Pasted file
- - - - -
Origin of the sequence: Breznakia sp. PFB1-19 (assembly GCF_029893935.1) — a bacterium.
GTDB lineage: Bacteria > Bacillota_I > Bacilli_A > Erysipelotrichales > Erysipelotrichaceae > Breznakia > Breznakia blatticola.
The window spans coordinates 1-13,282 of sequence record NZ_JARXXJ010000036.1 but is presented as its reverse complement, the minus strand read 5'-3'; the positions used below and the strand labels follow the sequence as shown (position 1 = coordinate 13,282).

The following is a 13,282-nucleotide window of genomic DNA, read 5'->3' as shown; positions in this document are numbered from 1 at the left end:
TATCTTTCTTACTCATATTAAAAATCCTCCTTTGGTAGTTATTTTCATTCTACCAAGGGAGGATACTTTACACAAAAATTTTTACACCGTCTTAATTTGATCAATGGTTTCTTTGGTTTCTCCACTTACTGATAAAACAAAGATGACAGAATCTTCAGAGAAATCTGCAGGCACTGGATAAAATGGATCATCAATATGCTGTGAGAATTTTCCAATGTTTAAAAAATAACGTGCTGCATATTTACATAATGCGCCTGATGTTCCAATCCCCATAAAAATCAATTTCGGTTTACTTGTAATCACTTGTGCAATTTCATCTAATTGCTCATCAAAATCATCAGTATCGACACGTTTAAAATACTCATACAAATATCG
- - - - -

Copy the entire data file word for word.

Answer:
Origin of the sequence: Breznakia sp. PFB1-19 (assembly GCF_029893935.1) — a bacterium.
GTDB lineage: Bacteria > Bacillota_I > Bacilli_A > Erysipelotrichales > Erysipelotrichaceae > Breznakia > Breznakia blatticola.
The window spans coordinates 1-13,282 of sequence record NZ_JARXXJ010000036.1 but is presented as its reverse complement, the minus strand read 5'-3'; the positions used below and the strand labels follow the sequence as shown (position 1 = coordinate 13,282).

The following is a 13,282-nucleotide window of genomic DNA, read 5'->3' as shown; positions in this document are numbered from 1 at the left end:
TATCTTTCTTACTCATATTAAAAATCCTCCTTTGGTAGTTATTTTCATTCTACCAAGGGAGGATACTTTACACAAAAATTTTTACACCGTCTTAATTTGATCAATGGTTTCTTTGGTTTCTCCACTTACTGATAAAACAAAGATGACAGAATCTTCAGAGAAATCTGCAGGCACTGGATAAAATGGATCATCAATATGCTGTGAGAATTTTCCAATGTTTAAAAAATAACGTGCTGCATATTTACATAATGCGCCTGATGTTCCAATCCCCATAAAAATCAATTTCGGTTTACTTGTAATCACTTGTGCAATTTCATCTAATTGCTCATCAAAATCATCAGTATCGACACGTTTAAAATACTCATACAAATATCG